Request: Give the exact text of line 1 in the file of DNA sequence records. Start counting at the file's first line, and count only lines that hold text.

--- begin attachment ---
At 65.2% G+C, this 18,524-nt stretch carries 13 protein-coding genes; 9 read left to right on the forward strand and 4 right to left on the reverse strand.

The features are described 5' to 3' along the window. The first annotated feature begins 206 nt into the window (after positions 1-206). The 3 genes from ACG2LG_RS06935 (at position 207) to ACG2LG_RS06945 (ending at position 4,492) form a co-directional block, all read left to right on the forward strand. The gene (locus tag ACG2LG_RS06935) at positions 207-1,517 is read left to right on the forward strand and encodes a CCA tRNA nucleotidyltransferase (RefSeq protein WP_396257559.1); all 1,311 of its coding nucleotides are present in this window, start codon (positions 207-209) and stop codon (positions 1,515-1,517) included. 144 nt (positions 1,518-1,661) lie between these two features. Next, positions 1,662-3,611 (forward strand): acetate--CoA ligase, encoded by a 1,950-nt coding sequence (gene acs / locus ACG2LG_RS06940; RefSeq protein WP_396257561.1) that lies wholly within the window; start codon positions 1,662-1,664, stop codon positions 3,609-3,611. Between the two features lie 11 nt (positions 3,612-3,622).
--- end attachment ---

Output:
At 65.2% G+C, this 18,524-nt stretch carries 13 protein-coding genes; 9 read left to right on the forward strand and 4 right to left on the reverse strand.